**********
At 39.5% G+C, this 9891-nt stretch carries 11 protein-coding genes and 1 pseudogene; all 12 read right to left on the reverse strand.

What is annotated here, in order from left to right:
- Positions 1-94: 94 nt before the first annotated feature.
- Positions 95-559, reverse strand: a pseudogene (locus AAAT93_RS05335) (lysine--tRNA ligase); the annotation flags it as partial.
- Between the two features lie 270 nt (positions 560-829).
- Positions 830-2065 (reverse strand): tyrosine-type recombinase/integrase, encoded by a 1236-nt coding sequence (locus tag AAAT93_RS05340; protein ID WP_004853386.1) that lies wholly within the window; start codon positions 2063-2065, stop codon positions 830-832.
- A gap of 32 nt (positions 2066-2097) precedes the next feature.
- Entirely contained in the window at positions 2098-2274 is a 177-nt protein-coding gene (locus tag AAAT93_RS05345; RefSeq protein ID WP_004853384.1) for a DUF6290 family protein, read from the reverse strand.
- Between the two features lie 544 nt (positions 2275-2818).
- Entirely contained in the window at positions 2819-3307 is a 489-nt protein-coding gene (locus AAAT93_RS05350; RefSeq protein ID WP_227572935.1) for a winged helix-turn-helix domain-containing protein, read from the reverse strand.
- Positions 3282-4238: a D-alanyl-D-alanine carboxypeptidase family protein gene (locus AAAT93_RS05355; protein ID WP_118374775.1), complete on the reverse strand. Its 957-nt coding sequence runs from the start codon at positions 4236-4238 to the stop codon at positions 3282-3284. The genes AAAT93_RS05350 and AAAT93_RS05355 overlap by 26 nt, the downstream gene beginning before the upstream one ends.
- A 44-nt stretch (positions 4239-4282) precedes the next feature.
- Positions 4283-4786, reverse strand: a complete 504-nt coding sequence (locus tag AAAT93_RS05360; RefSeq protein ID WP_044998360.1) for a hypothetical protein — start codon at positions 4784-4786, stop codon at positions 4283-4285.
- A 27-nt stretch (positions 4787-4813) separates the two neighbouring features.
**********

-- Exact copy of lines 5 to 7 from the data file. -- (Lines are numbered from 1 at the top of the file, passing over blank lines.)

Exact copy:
- Between the two features lie 270 nt (positions 560-829).
- Positions 830-2065 (reverse strand): tyrosine-type recombinase/integrase, encoded by a 1236-nt coding sequence (locus tag AAAT93_RS05340; protein ID WP_004853386.1) that lies wholly within the window; start codon positions 2063-2065, stop codon positions 830-832.
- A gap of 32 nt (positions 2066-2097) precedes the next feature.